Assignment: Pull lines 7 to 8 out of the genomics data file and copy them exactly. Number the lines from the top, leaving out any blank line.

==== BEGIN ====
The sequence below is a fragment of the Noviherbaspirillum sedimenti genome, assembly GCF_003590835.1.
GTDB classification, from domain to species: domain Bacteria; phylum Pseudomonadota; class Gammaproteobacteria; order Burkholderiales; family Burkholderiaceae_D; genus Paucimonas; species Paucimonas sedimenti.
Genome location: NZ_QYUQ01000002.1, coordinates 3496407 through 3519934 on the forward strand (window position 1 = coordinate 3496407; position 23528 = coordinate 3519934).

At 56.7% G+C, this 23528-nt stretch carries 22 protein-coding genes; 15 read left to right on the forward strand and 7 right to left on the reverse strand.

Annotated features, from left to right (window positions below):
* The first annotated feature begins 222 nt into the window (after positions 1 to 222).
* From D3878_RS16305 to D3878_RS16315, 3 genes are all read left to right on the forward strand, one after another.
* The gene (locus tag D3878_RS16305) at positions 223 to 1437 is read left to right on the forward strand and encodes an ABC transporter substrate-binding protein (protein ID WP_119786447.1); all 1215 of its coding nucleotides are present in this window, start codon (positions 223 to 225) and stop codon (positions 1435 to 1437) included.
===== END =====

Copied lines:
* From D3878_RS16305 to D3878_RS16315, 3 genes are all read left to right on the forward strand, one after another.
* The gene (locus tag D3878_RS16305) at positions 223 to 1437 is read left to right on the forward strand and encodes an ABC transporter substrate-binding protein (protein ID WP_119786447.1); all 1215 of its coding nucleotides are present in this window, start codon (positions 223 to 225) and stop codon (positions 1435 to 1437) included.